The immigration official asked us why we were applying for residency and a couple of other follow up questions. Luckily, we very much love Mexico and have been there several times, so we can actually speak to how much we enjoy it and are interested in spending more time there and exposing our kids to the culture. Our answers must have been sufficient because we were approved!

We had our photos taken and were issued temporary visas in our passports that were to be exchanged for our residency cards upon completion of the process down in Mexico. We had 6 months to get down there and finish the process. But, like I said, we didn’t know what was going to happen with travel from Canada, so as soon as we had our approval in hand, we called our travel agent and booked our trip for the following week. Puerto Vallarta here we come!

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Finishing the process in Mexico

Because I wanted to be prepared, I had already arranged to have someone down in Puerto Vallarta help us with the process when we got there. Yes, you can do this part yourself, but if you don’t speak fluent Spanish you should definitely get some help to ensure the process goes smoothly for you.

Our facilitator provided guidance on how to properly enter the country which is extremely important, as doing it incorrectly can jeopardize your whole visa. Essentially, you need to enter through the citizens line, not the visitors line. You need to show the official your visa, where they will write “30 days” and “canje” on it. That is when your 30 days to get the process completed officially starts. My facilitator also completed our FMM forms for us, so that was another thing we didn’t have to worry about.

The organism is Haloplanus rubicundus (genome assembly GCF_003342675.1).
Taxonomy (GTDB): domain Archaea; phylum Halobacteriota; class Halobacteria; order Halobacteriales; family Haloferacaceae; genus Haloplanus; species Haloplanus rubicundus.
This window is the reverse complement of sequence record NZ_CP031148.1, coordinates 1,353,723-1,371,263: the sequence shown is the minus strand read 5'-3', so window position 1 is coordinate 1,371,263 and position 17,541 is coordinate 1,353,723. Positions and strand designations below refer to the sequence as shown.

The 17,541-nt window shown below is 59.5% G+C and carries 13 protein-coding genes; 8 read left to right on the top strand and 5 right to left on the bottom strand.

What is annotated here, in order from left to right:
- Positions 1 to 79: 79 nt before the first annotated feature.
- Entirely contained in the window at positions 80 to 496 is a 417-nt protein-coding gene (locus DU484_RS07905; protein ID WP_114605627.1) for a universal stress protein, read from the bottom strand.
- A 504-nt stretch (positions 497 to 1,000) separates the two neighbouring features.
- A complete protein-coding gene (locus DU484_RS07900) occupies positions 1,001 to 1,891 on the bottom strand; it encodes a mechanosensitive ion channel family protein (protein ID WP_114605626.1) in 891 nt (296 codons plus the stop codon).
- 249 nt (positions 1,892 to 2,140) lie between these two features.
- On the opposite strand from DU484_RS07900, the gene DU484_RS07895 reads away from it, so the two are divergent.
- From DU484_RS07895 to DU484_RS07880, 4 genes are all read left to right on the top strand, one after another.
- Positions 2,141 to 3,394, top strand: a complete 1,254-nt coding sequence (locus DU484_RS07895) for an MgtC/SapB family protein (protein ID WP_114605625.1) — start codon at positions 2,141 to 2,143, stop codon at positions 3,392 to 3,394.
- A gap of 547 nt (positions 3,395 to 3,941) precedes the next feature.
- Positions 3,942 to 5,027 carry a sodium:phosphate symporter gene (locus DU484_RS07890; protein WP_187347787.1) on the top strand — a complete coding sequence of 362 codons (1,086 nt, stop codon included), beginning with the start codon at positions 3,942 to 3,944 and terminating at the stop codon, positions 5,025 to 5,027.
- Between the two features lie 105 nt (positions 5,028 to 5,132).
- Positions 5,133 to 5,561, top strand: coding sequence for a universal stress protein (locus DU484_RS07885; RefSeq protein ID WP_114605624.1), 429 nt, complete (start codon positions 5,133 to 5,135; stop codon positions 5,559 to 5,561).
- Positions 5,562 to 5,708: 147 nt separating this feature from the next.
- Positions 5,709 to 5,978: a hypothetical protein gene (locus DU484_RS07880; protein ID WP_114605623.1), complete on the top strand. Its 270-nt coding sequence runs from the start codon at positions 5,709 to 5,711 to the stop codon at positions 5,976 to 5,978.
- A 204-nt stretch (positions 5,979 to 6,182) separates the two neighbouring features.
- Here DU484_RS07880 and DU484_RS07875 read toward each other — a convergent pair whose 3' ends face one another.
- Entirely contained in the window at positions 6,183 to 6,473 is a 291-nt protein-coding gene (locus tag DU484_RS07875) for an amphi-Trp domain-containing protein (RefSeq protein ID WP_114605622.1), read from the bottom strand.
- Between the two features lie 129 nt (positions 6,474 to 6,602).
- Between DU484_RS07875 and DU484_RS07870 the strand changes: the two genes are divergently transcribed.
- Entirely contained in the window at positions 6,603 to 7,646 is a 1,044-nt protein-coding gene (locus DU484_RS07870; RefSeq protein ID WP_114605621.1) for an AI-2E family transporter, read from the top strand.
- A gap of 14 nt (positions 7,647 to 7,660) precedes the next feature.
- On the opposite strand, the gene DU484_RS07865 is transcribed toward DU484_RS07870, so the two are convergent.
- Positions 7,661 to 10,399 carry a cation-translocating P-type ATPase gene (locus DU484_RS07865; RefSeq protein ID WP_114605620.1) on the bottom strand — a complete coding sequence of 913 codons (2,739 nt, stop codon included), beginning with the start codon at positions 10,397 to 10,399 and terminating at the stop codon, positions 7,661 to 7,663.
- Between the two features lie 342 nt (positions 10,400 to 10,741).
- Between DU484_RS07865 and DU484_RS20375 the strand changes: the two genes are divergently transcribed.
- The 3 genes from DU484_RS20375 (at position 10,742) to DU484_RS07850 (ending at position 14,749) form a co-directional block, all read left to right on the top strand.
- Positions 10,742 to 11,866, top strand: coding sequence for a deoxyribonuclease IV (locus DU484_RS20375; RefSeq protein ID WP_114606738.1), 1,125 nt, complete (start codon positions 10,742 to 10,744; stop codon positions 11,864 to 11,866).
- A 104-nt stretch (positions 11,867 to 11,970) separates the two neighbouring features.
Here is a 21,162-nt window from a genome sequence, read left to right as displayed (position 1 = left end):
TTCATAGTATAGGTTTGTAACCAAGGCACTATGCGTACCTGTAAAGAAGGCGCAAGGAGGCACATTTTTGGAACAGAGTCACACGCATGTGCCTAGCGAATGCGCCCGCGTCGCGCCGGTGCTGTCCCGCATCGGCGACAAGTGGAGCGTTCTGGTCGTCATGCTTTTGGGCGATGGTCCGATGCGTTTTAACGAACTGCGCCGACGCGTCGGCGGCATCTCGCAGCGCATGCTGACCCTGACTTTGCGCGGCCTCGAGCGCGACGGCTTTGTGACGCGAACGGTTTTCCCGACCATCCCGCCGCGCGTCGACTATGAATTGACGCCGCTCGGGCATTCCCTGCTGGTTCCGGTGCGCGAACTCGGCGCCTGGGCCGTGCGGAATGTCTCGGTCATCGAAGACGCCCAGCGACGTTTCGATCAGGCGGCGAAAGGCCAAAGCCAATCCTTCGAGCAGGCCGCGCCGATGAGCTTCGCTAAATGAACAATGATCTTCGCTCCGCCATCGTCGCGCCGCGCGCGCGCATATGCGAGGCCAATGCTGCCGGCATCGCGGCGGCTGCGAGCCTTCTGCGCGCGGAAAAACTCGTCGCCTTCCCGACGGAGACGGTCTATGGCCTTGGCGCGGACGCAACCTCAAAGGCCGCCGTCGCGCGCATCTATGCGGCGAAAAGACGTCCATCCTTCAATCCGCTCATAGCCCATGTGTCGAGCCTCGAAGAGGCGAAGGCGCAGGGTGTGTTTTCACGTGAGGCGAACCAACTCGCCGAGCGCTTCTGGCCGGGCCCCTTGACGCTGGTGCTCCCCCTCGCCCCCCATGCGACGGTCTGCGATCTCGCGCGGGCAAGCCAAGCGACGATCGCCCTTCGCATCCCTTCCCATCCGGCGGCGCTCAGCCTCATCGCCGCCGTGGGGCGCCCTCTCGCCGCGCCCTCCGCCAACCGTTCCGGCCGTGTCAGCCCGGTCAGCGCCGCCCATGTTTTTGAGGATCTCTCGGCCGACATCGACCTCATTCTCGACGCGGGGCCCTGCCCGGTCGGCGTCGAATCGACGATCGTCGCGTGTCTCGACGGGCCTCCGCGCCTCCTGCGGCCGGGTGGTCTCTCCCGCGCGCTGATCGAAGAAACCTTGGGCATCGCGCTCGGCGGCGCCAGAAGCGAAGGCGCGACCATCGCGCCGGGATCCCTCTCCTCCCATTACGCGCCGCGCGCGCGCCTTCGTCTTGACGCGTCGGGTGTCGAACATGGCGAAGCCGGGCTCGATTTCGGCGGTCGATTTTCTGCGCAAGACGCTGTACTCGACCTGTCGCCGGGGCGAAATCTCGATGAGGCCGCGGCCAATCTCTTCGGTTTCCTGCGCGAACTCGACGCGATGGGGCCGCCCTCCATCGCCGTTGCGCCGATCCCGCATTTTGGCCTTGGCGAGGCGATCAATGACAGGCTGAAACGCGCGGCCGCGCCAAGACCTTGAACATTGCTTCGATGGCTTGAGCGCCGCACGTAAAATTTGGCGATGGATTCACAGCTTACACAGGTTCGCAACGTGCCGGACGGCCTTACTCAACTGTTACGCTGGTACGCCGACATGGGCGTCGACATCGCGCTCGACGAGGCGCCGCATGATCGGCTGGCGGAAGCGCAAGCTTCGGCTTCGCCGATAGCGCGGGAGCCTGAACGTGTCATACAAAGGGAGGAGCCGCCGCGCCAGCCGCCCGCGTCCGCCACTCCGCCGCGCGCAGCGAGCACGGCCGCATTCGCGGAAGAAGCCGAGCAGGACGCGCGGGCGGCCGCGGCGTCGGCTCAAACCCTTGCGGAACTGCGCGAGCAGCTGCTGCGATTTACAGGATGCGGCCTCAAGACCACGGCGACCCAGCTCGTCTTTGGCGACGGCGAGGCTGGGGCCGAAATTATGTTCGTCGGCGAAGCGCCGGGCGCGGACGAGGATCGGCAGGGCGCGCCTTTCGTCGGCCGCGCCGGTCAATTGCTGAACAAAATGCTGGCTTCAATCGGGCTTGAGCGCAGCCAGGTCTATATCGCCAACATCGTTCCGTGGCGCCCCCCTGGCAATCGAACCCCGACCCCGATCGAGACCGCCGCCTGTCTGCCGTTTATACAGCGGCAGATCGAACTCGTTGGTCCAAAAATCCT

Aside from that, all we needed for our appointment were our boarding passes, the address of where we were staying, and the processing fees in cash. We had provided our facilitator with the rest of our details such as height, weight, address, etc earlier so they could fill out the rest of the paperwork for us and have it ready to go.

We showed up at 7:30am to meet our facilitator and get in line to obtain an appointment. They allocate appointments on a first-come, first-served basis, so it is vital to get there early, before the office opens, so you can get a spot.

We waited until about 9:30 or 10:00am to get the appointment, and then we just needed to go kill some time until the early afternoon when we had to go back. We went to hang out at the nearby mall, grab some lunch, and just look around a bit, before heading back for the afternoon.

During the next stage, our facilitators took care of everything and basically all we had to do was get our pictures taken. We didn’t get out of there until around 4:00pm, so it was a long day, but overall everything went very smoothly and we came out of it with our temporary residency cards at the end of the day! It was a wonderful feeling of relief to have that visa card in my hand and know, if worst came to worst, we had somewhere we could go.

Last minute drama

But, Canada wasn’t quite done with us yet. We still had the final hurdle of getting a Covid test in order to re-enter Canada. In most of the world at this point in September 2022, Covid tests were no longer a thing being forced upon citizens by their governments. But, naturally, Canada was holding on to them for as long as possible, for our “safety”, of course.

We drove all over the place trying to find a place where we could get a test. Finally, we found a lovely doctor who was able to do them for us. And we were all negative – hurray!

But, unfortunately, all that driving around in the backseat of a hot car took it’s toll on my youngest child, and now he was vomiting for hours, with no signs of stopping, the day before we were supposed to go home. This was a big problem from both a health perspective and a logistics one.